Let’s be honest! chances are, you would not probably go for a job interview without caring much about the weight of the paycheck. It can be true that some people do take up volunteering jobs, without any expectation for renumeration in cash or kind. But for the most part, applicants seek jobs with high hopes of gaining monetary rewards.
Assuming you get a call for your dream job interview. You spend time to prepare for possible interview questions, revise your CV and get all dressed up neatly and hurry yourself to the venue. And at the interview, you are able to appropriately respond to the tricky interview questions that are being thrown to test your knowledge, skills and confidence. Then at the last moment, there comes that question: “how much do you expect to be paid for the job?”. This question makes room for job seekers to negotiate their salary expectation commensurate to their qualification and experience. Ideally experienced jobseekers or unemployed people looking for a career change have high negotiation power than entry level job seekers with no experience, so it is prudent ‘salary expectation questions at interviews’ are answered cautiously depending on your career level.
Two main reasons usually prompt interviewers to ask this question. First of all, they want to know if your worth can fit into their budget. Secondly, the question tests your confidence. As in, are you bold enough to ask for what you deserve as well as testing your negotiation skills?
Now, how are you going to respond to the salary expectation interview question? Your ability to tackle this crux of the matter, may end up being the job acquisition factor. The biggest regrettable mistake you can ever make in an interview, is when you fail to respond to the salary expectation question in a strategic manner.
Even though, salary expectation is a difficult question, we have some recommended tips right here on jobdirectaghana.
How to Respond to Salary Expectation questions.
Take a look at the possible ways to answer this question. Be reminded that, there are always different ways to kill this question.
Give a Vague Response
A vague response doesn’t mean a lame response. Rather, it’s an inexact temporary response that allows you to think further. For instance, you could say that, ” I hope that the salary would be fair” and consistent with prevailing job market salaries.
Estimate a Salary Range
If you think being too specific would cost you, then you could estimate by saying, ” I would accept a salary between GHS 5,000 and GHS 7,000.” Since employers want to be on the winning side of the bargain, you may strategically have to ensure that the low is actually a high.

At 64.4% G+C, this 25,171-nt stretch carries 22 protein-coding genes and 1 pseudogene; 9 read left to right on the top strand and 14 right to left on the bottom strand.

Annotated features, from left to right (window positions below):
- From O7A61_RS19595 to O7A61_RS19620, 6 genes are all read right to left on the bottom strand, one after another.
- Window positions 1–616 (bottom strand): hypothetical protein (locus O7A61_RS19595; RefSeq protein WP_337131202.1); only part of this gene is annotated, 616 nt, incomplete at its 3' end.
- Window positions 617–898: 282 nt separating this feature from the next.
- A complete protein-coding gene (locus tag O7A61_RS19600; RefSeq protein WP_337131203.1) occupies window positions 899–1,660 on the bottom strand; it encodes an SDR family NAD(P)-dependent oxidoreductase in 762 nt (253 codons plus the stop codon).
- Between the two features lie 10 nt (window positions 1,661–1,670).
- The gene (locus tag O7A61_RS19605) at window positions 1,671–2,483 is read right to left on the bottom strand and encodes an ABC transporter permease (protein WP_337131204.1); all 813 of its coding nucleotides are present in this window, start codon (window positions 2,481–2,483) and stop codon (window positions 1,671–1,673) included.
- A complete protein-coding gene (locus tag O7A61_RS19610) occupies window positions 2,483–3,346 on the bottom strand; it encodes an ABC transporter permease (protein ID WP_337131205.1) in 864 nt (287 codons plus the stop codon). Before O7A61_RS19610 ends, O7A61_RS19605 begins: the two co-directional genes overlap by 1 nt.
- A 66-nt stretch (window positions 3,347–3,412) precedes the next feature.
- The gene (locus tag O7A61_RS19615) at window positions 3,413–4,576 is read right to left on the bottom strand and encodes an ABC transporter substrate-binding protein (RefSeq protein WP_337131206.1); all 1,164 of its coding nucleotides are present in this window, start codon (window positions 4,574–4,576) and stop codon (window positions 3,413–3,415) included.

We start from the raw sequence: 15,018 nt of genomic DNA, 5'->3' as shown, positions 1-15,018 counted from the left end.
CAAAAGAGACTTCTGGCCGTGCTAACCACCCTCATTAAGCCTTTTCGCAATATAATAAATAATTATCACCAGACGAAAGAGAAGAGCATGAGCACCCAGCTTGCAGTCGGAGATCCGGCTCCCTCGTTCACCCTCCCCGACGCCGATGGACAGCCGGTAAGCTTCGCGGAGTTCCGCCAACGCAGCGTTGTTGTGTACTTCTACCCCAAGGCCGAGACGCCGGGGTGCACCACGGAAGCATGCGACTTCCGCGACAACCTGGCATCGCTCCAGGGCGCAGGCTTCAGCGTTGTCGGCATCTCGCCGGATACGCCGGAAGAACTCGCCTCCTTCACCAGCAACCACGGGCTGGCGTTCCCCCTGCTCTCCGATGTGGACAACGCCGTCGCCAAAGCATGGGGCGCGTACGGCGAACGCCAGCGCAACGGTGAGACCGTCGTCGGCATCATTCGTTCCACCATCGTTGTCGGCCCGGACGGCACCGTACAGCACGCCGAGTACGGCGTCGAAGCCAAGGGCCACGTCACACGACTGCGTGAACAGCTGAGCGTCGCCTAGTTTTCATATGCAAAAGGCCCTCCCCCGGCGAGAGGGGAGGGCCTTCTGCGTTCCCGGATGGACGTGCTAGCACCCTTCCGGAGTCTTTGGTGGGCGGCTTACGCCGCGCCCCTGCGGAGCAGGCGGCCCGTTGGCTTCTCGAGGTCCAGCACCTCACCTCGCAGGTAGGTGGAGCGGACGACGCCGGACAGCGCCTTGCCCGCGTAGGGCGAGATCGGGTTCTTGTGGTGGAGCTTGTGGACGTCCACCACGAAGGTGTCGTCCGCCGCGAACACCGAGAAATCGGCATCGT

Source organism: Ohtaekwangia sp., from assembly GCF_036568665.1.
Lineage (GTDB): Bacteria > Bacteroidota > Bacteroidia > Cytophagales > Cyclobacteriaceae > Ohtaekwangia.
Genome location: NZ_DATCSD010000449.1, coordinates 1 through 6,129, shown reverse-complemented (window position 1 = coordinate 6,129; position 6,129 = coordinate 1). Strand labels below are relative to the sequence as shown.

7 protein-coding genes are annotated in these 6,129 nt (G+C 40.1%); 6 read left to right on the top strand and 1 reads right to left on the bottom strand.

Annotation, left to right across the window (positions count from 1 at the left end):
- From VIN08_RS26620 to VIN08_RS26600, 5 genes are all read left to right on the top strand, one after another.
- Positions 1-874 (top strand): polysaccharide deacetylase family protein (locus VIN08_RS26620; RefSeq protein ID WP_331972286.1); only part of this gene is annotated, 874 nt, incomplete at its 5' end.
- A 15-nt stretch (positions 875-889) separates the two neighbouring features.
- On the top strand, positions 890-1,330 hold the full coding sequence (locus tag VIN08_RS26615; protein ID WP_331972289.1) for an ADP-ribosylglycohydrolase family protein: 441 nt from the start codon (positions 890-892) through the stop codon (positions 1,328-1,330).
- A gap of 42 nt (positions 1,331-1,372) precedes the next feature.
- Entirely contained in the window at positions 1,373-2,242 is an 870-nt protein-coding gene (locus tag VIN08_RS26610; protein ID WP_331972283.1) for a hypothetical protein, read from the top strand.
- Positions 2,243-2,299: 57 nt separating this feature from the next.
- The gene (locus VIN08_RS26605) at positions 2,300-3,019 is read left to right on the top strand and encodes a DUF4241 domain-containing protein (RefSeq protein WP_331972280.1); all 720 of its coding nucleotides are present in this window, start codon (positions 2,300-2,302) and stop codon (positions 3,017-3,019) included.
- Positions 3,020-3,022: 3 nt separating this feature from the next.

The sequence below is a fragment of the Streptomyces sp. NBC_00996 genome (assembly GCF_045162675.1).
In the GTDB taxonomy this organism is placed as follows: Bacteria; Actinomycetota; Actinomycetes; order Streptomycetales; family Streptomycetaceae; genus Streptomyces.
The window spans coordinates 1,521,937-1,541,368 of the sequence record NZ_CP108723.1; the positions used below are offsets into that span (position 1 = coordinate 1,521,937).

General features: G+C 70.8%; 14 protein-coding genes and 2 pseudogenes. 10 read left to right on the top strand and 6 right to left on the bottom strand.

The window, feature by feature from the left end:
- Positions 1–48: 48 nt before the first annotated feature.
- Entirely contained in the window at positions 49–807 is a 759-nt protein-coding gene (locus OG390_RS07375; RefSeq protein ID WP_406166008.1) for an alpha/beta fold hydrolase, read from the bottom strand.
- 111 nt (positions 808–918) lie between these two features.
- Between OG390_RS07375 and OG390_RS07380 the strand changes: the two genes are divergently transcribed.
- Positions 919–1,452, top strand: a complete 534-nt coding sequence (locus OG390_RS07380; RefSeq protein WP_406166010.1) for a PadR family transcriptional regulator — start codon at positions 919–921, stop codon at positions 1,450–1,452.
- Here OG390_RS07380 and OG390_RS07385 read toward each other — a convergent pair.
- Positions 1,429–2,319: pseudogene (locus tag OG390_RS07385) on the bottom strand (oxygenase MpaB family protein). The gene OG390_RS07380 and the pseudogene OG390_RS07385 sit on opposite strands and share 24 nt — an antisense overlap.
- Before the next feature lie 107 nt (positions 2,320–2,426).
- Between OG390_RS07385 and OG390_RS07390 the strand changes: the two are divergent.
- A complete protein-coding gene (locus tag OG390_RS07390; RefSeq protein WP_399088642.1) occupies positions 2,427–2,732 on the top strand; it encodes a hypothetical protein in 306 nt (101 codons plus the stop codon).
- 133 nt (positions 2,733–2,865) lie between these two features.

Open Room for Negotiation
Another way of showing that you are friendly, is to ease the worries of the interviewers, by saying this: “I think there would be room for negotiation, provided I’m given the job.” This sometimes push the interviewers to rather mention a figure, say would you accept GHS 6,000?
This could be a trap, so you may also respond by quoting prevailing salaries for the job you are being interviewd for and you can use their offer as part of salary range you have in mind depending on whether offer is a low or high relative job market salary ranges.
Be Honest and Give a Straightforward Reply
It’s not a crime to mention exact figures regarding your salary expectations. Expectations are just expectations! If you are sure of your worth, why not give it to them? You could say, “A salary of GHS 100,000 sounds great for my skills, but it also depends on much you would be willing to offer me”. This point as mentioned in our introduction is recommended for experienced candidates looking to move jobs because they have nothing to lose. However, for entry level jobs in ghana, you are better of employing the preceeding tips rather in other to stay safe because competition at the entry level is relatively large compared to highly skilled experienced jobs in ghana roles. For example a jobseeker going for say ‘Senior environmental engineering jobs in ghana role’ can most likely use this tip than a job seeker going for a ‘entry level junior engineering jobs in ghana oil industry role‘.
“What is your salary expectation” is a common interview question. In order not to sell your skills cheaply to an employer, it is very important to prepare beforehand for this question.
To know your worth, start by doing a research to ascertain the average salary taken by workers in your industrial field. Some mistakes you should avoid include: not answering the question, appearing confused (uncertain) after being thrown the question. If discussions about your current salary pops up, tell them you are looking forward to an increment.